Whether your are entering your first year or returning for your last, the beginning of the semester is always an exciting and busy time. There are dozens of different things on your mind, and making new friends is probably one of them. We've seen the movies with images of university as the setting to make life-long friends.
And guess what? You can make those friends!
But (yup, there’s a but), you have to put energy and effort into this. Making friends in university may not be as easy as it was in high school -- where you saw many of the same people for six hours every day. Building friendships in university means being a bit more vulnerable and putting yourself out there.
Why is it important to talk about making friends and being connected with others?
We know from the National College Health Assessment, completed by students in 2013 at the University of Alberta, that 62.5% of respondents felt very lonely in the past 12 months. That’s a lot of people on our university campus feeling lonely.
Loneliness is a feeling we experience from being socially isolated, and loneliness can lead to a multitude of other emotional and mental health concerns. Making friends and being connected are important for the obvious reasons: to have fun and have someone to talk to and hang out with. But the deeper reason is that having social connections keeps us healthy. By being healthy and building your support network, you will not only feel balanced, but also be a more focused and successful student.
Just say "hi."
Sometimes it’s this very first step that is the hardest. We feel embarrassed and think others are going to judge or reject us, but what we have to overcome is our own fear. After you say "hi", introduce yourself. People might be thrown off at first, but just stay confident. We also encourage you to befriend at least one person in each class you have. This will help if you are sick and need class notes or need someone to study with, and it's a good way to start building friendships on campus!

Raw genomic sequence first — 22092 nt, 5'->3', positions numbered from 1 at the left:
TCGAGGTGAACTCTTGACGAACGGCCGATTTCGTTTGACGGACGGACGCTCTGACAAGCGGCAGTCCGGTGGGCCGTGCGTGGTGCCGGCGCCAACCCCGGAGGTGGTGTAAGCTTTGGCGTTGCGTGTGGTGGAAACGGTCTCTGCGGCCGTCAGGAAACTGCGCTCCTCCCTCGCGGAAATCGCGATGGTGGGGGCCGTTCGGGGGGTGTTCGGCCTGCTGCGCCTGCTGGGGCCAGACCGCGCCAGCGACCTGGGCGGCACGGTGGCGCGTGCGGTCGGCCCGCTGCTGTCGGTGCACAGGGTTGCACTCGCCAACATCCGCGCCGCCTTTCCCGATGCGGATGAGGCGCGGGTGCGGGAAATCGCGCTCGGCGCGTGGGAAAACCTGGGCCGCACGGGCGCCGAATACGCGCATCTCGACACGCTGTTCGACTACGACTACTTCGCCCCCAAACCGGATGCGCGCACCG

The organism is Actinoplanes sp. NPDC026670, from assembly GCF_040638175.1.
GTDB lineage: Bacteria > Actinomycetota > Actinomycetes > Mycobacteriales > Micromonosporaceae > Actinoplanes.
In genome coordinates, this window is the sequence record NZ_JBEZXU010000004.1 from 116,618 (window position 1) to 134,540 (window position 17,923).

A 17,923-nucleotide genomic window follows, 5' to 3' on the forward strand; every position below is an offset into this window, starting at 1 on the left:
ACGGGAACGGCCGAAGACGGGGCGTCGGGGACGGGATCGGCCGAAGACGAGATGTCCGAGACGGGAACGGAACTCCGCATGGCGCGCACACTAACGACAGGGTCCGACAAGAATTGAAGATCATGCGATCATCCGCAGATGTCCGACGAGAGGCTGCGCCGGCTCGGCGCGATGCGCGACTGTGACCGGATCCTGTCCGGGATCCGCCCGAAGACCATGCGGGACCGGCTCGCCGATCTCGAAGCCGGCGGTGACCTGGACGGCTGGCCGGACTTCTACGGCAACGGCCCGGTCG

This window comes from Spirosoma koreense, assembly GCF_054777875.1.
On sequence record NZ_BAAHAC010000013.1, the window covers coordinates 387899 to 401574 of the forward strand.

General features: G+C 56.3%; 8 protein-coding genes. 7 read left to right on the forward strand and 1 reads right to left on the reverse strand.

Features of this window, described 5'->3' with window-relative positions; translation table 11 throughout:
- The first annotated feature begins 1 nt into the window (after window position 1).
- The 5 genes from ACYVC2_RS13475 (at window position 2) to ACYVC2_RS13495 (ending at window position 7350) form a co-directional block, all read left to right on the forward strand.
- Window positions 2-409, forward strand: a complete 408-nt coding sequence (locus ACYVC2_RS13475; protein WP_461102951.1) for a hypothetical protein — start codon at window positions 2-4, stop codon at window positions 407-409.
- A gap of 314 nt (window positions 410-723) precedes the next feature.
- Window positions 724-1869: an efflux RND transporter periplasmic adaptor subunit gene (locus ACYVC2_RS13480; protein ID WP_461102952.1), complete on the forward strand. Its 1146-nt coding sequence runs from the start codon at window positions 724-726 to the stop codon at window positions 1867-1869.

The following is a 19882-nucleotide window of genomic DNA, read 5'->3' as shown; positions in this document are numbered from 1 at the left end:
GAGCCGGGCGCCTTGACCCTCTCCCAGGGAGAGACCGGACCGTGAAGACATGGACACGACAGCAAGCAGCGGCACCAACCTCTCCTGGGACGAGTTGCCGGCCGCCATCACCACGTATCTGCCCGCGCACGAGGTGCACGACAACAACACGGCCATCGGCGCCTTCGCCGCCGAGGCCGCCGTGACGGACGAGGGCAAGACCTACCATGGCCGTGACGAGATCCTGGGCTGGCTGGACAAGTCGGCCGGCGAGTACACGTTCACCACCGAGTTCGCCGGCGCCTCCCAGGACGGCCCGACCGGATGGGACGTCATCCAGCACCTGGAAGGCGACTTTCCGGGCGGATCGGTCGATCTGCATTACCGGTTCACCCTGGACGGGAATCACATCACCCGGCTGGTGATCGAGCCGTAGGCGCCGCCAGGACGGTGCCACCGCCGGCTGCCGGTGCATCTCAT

Always remember: there are lots of people feeling the same way as you.
Join a student group, intramural team or find a way to get involved.
Follow what you are passionate about and you’ll find others who are passionate about it, too. This will likely make for more meaningful friendships. (With more than 400 student groups on campus, I’m sure one will spark your interest!)
Making friends is the first step to building those life-long friendships. The second part is keeping yourself and your friends healthy by knowing how to take care of one another. We can't just stop at hello.
If you need help, talk to your friends.
Much like saying hi to people, asking our friends for help can be very challenging. Feelings of shame, embarrassment, and fear are all absolutely understandable. We just want to encourage you to talk to your friends about stuff that is going on with you. It feels much better to get things off your chest, knowing that you don't have to deal with something alone. Your friends may not know exactly how to help you, and that’s okay.
If you are needing more help than your friends can provide, make sure you check out all the resources the U of A has to offer at www.uofa.ualberta.ca/current-students. There are lots of resources and lots of people here on campus who would like to help.
If your friend needs help, refer them to a campus resource.
It’s important that you take time to really listen to your friends. From a place of concern, yet you need to remain non-judgmental. Check out the student services on the university campus and see which resource is best for your friend. If you’re feeling lost and don’t know what resource you need, give us a call or contact any of the other services and explain what you need help with.
If you are looking to develop your skills in helping your peers, check out our Community Helpers training program.